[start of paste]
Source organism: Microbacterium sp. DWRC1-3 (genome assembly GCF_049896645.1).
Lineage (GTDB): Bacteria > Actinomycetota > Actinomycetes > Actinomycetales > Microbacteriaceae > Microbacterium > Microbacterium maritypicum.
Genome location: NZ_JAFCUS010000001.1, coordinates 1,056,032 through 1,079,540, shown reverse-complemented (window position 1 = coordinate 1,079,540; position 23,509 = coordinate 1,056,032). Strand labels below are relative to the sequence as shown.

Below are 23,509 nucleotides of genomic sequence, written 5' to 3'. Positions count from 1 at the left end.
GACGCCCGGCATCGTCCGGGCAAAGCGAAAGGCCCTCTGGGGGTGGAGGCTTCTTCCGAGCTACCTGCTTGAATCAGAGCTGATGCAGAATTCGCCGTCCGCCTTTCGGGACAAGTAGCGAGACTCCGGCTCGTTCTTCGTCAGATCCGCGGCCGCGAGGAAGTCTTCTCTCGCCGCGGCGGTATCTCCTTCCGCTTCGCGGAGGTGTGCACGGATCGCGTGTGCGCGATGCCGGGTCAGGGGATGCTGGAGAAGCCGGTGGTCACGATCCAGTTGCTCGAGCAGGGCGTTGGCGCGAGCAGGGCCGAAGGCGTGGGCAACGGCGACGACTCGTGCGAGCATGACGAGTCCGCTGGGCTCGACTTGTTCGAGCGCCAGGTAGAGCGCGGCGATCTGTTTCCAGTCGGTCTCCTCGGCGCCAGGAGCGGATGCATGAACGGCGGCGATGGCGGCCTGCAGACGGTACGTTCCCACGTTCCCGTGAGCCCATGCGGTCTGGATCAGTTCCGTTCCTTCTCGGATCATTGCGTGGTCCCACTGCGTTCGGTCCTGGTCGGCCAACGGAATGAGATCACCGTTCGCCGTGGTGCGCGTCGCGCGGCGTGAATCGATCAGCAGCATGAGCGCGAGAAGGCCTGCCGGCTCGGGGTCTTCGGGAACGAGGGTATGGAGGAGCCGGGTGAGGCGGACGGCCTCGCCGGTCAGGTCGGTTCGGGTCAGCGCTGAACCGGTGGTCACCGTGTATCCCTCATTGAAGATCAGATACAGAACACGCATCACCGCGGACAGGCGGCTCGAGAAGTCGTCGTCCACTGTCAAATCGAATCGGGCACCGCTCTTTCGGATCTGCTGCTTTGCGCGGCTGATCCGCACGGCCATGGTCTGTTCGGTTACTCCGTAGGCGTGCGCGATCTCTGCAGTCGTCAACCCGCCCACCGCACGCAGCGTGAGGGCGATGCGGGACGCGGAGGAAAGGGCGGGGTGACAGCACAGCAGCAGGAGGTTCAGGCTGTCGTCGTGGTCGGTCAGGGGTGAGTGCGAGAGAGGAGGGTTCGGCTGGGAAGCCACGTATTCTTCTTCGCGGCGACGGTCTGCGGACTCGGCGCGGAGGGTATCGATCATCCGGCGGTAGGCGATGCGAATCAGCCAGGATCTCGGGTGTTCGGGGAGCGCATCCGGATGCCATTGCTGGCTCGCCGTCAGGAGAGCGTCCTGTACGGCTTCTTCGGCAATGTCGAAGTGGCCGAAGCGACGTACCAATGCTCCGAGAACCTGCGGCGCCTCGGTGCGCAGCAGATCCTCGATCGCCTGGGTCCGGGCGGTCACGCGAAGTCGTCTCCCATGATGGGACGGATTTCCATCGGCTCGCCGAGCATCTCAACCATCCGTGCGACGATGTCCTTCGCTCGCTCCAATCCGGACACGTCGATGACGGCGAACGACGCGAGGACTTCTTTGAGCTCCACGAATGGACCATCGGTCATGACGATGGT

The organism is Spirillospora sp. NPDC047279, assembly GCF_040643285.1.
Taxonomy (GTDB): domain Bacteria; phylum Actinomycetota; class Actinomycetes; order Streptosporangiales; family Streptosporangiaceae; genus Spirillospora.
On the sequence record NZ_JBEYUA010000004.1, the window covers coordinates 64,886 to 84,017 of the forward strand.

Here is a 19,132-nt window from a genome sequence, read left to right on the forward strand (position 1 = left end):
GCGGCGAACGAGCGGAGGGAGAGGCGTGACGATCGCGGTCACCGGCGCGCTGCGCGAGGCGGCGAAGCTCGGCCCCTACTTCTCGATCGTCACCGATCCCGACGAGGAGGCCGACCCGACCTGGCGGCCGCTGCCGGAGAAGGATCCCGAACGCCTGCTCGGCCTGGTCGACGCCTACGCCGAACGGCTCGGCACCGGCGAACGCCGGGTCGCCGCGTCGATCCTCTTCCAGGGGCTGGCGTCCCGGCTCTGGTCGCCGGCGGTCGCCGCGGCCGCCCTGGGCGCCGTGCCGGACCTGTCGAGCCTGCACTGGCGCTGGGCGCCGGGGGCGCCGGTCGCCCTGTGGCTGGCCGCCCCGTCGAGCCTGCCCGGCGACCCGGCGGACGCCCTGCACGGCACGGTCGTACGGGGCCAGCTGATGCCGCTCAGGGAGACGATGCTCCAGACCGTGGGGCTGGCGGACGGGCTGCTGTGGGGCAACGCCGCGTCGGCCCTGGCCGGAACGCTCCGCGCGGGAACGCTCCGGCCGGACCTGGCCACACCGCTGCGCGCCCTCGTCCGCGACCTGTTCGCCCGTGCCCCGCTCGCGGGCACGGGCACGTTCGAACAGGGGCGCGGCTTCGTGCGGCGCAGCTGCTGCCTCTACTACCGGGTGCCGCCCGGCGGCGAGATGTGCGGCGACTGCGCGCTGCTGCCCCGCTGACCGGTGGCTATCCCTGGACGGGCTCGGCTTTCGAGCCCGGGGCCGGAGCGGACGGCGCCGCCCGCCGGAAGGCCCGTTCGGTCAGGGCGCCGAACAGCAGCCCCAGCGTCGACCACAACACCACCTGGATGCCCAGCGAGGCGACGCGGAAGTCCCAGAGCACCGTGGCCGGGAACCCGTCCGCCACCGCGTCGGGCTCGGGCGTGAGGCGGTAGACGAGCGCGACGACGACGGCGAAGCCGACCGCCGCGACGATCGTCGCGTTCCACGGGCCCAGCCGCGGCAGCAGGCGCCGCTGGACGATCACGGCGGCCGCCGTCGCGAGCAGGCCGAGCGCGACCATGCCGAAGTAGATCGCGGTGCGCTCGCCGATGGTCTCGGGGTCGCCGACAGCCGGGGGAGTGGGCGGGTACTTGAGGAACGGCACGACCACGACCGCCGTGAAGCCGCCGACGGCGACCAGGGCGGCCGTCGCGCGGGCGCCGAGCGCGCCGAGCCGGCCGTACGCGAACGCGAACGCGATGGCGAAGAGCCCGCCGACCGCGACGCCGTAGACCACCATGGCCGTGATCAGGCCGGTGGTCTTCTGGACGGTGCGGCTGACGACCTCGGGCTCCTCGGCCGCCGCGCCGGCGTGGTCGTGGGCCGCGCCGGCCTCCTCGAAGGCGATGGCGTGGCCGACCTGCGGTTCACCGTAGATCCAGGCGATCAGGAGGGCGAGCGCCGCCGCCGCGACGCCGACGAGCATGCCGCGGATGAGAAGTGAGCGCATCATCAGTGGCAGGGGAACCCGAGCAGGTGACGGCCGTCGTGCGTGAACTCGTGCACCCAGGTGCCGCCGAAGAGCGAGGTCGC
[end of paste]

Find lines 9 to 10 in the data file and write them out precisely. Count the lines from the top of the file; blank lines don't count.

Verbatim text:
Here is a 19,132-nt window from a genome sequence, read left to right on the forward strand (position 1 = left end):
GCGGCGAACGAGCGGAGGGAGAGGCGTGACGATCGCGGTCACCGGCGCGCTGCGCGAGGCGGCGAAGCTCGGCCCCTACTTCTCGATCGTCACCGATCCCGACGAGGAGGCCGACCCGACCTGGCGGCCGCTGCCGGAGAAGGATCCCGAACGCCTGCTCGGCCTGGTCGACGCCTACGCCGAACGGCTCGGCACCGGCGAACGCCGGGTCGCCGCGTCGATCCTCTTCCAGGGGCTGGCGTCCCGGCTCTGGTCGCCGGCGGTCGCCGCGGCCGCCCTGGGCGCCGTGCCGGACCTGTCGAGCCTGCACTGGCGCTGGGCGCCGGGGGCGCCGGTCGCCCTGTGGCTGGCCGCCCCGTCGAGCCTGCCCGGCGACCCGGCGGACGCCCTGCACGGCACGGTCGTACGGGGCCAGCTGATGCCGCTCAGGGAGACGATGCTCCAGACCGTGGGGCTGGCGGACGGGCTGCTGTGGGGCAACGCCGCGTCGGCCCTGGCCGGAACGCTCCGCGCGGGAACGCTCCGGCCGGACCTGGCCACACCGCTGCGCGCCCTCGTCCGCGACCTGTTCGCCCGTGCCCCGCTCGCGGGCACGGGCACGTTCGAACAGGGGCGCGGCTTCGTGCGGCGCAGCTGCTGCCTCTACTACCGGGTGCCGCCCGGCGGCGAGATGTGCGGCGACTGCGCGCTGCTGCCCCGCTGACCGGTGGCTATCCCTGGACGGGCTCGGCTTTCGAGCCCGGGGCCGGAGCGGACGGCGCCGCCCGCCGGAAGGCCCGTTCGGTCAGGGCGCCGAACAGCAGCCCCAGCGTCGACCACAACACCACCTGGATGCCCAGCGAGGCGACGCGGAAGTCCCAGAGCACCGTGGCCGGGAACCCGTCCGCCACCGCGTCGGGCTCGGGCGTGAGGCGGTAGACGAGCGCGACGACGACGGCGAAGCCGACCGCCGCGACGATCGTCGCGTTCCACGGGCCCAGCCGCGGCAGCAGGCGCCGCTGGACGATCACGGCGGCCGCCGTCGCGAGCAGGCCGAGCGCGACCATGCCGAAGTAGATCGCGGTGCGCTCGCCGATGGTCTCGGGGTCGCCGACAGCCGGGGGAGTGGGCGGGTACTTGAGGAACGGCACGACCACGACCGCCGTGAAGCCGCCGACGGCGACCAGGGCGGCCGTCGCGCGGGCGCCGAGCGCGCCGAGCCGGCCGTACGCGAACGCGAACGCGATGGCGAAGAGCCCGCCGACCGCGACGCCGTAGACCACCATGGCCGTGATCAGGCCGGTGGTCTTCTGGACGGTGCGGCTGACGACCTCGGGCTCCTCGGCCGCCGCGCCGGCGTGGTCGTGGGCCGCGCCGGCCTCCTCGAAGGCGATGGCGTGGCCGACCTGCGGTTCACCGTAGATCCAGGCGATCAGGAGGGCGAGCGCCGCCGCCGCGACGCCGACGAGCATGCCGCGGATGAGAAGTGAGCGCATCATCAGTGGCAGGGGAACCCGAGCAGGTGACGGCCGTCGTGCGTGAACTCGTGCACCCAGGTGCCGCCGAAGAGCGAGGTCGC